“I think the Unknown Elements Series gives artists a chance to get experimental. I like this volume as it definitely brings a modern take on the mid 90’s sound. You get a roller from Digital, Photek like programming from Ricky Force & Mecca and two dancefloor tracks from Jem One, Threshold and I.

It helps if you was around in the 90’s or have really studied the old school sound and it’s production.”

The ‘arcade’ series has been a very colorful, collectable series from AKO. I know you’re a fan of video games but if you had to break down your top 3 arcade games from the 80’s and 90’s what would they be and why?

“Donkey Kong was a very addictive game and brought hours of fun in my house growing up with my brothers and sisters.

Mario! I am a massive fan and the SNES was my favourite console. The game was very creative and had everything you would want – likeable characters, addictive, fun for everyone and stood the test of time.

Finally it’s got to be International Superstar Soccer. As a big football man I needed a game that was realistic and this was it. It was the game that got played all day every day at home. At Reinforced it brought fun arguments and banter – we even had a series of tournaments that had man dashing pads and walking out. That how deep this game was.”

Did you choose the artwork for the next ‘arcade’ release? I know you put the vote out to your fans on this one.

“I know the artwork to the next few but I do enjoy hearing about what people would like to see on the label as it’s become so collectible. It shows people are loving the series as it’s really got a good response.”

Twenty units left on the ‘Frogger’ vinyl? This must be an error, I thought they would vanish in a day!

“Well it did sell out in a day but after speaking to the record plant and ensuring I could have more at the same time we added more as a lot of people missed out surprisingly.”

What’s your thoughts on the Nintendo Switch? Is it going to last this time around considering the Wii U was such a short lived experience?

“I’m a big Nintendo fan and the Wii U never appealed to me so it not lasting the test of time wasn’t a shock. The Nintendo Switch however is perfect. Use it as a main console at home and then grab it and it becomes instantly portable. As long as games such as Mario Kart are made for it, it will be the console to have. I’m hoping for the Star Fox game to make an appearance. Its also great for my travels to gigs lol.”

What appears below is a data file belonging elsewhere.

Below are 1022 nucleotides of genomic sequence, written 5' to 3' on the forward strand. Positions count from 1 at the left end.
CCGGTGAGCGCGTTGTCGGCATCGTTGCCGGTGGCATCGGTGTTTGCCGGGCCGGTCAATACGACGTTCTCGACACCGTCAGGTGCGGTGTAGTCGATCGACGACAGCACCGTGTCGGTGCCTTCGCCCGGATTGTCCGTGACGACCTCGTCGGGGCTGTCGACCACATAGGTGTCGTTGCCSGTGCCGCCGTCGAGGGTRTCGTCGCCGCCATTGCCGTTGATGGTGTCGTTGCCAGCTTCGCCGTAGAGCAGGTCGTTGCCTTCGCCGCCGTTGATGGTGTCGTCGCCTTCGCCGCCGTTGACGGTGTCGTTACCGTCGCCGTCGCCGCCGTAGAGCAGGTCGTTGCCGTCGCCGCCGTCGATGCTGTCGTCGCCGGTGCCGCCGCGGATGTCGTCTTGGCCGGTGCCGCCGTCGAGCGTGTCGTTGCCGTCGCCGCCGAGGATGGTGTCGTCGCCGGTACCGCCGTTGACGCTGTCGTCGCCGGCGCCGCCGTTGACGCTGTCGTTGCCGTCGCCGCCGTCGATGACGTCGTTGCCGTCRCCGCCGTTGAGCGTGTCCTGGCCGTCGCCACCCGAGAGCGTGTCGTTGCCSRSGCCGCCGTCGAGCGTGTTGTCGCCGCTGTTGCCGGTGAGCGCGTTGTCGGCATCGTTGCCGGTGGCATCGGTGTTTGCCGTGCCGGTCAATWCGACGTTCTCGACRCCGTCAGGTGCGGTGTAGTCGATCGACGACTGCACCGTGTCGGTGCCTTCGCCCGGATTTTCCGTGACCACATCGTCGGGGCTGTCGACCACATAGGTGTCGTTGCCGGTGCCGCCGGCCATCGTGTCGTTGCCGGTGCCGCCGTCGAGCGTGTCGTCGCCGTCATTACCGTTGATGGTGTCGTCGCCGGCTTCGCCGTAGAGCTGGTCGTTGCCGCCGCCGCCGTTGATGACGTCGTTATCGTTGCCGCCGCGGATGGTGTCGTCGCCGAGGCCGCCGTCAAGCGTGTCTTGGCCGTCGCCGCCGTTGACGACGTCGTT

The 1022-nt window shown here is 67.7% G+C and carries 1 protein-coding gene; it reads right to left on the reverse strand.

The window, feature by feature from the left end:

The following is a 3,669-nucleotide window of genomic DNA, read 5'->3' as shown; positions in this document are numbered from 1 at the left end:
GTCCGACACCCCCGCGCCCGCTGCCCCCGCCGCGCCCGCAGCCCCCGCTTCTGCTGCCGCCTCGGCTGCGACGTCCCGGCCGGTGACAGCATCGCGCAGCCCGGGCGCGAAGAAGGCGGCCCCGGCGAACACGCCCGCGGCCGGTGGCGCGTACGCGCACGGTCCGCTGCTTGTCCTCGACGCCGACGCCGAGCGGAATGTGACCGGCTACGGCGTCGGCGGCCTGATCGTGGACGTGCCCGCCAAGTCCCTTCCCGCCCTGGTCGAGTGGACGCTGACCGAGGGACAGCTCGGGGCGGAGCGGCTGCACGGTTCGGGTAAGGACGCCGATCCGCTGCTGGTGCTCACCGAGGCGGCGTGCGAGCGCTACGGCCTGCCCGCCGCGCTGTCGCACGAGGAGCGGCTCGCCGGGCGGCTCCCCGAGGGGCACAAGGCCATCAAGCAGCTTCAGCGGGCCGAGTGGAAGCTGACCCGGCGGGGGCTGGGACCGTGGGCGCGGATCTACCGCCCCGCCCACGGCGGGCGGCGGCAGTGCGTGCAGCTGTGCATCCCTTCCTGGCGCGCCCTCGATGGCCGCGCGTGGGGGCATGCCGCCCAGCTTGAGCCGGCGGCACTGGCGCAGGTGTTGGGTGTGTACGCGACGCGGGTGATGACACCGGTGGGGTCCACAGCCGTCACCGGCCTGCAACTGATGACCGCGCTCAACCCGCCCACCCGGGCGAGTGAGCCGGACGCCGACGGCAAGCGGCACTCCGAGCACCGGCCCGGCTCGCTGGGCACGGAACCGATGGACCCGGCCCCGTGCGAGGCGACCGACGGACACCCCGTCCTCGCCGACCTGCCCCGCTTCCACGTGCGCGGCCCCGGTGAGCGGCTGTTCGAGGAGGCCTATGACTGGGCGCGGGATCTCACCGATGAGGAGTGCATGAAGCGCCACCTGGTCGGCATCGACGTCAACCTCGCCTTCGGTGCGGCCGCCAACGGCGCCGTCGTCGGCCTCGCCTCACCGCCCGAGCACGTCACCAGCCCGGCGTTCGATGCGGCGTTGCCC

Events wise, what makes a good venue for a jungle event? Are the small and intimate rooms the way to go to bring the vibes?

“It really depends on what you like as an individual. I enjoy smaller, intimate raves where the crowd are close enough to interact with the DJ and vice versa. That’s what we focus on with AKO events and it brings a vibe and atmosphere that is second to none.”

Your next event is at Bar 512, is this a regular place for you? What do you enjoy most about promoting these type of nights?

“Bar 512 is the current home for AKO events as it holds 200 to 250 people. I played at Launch and knew then after my set that AKO’s first London event would be there.

After the AKO Halloween event I was told it was one of the best parties last year which confirmed I had made the right choice.

The lead up to any event is stressful man! I came back into music to enjoy it and see people smile and enjoy themselves and life comes with enough stress.

I’ve now gone back to that reason and don’t stress any more and enjoy it. What will be will be as long as you give it your best effort. The best thing about doing it is the experience and peoples feedback during and after the events.”

What’s to come for the rest of the year? Any future event collaborations or big releases in the pipeline?

“The remainder of the year has a few more BIG releases and maybe even Arcade 5. The next release on AKO Beatz is by the talented Double O and we can’t wait for this release. A 3 track EP called ‘Dreamin’ will have something for everyone.

We have the next AKO jungle event on May 19th at Bar 512 with Tek 9, Spirit, Equinox, Dextrous, Stretch, Mantra, Double O, Verb, Handy, Blackeye, Major Ranks & Moose. We also have about 25 to 30 tickets left and very limited pay on the door. Facebook event page.

AKO Beatz Halloween Special Part 2 at Bar 512 October 28th. Also some collab events planned. Production wises some collaboration with Verb and Ricky Force and some new music from my alter ego The Guyver.”

Any shouts?

“Would like to send a personal thank you and shout to all AKO and Reinforced supporters.
Marc Mac, Dego, Gus, Ian, Decoy, Goldie, Dominic, Storm, Randall, Digital, Spirit, Mantra & Double O, DJinn, Verb, Aries, Skitty, Tim Reaper, Serum, Ricky Force, Threshold, Jem One, Theory, Headgear, Demented Soul, FBD Project & Madcap, Mecca. Panka, Kenny Ken, Moose, Uncle Dugs, Future, Trace, Tara, Skyz, Fleck, Karen, Shadae, Renee, Woody & Debbie, Mat Unearthed, Shane, Equinox, Dub One, Andy, Malx, Zsa Zsa, Leon, Hitz & Jacob, Monitor Skeleton, Rupture, Repertoire, Wardance crew, Beautiful crafted Crew, RCFF, Vanessa, all the labels, DJs, radio, events, groups and online magazines pushing the music.

All my family and friends and also everyone I forgot. Thank you all producers and music lovers for supporting the labels it doesn’t happen without your continued support.”

You can follow Jamie Section 23 on Twitter, @JamieS23
Jamie S23 is part of the editorial team at Drum&BassArena, has a huge collection of vinyl from the 90’s and spends many hours wishing music still came on cassette. He’s stupidly into fitness and most importantly, a devoted Dad. Reminisce about air horns, lighters and The Sanctuary with him via Twitter or Soundcloud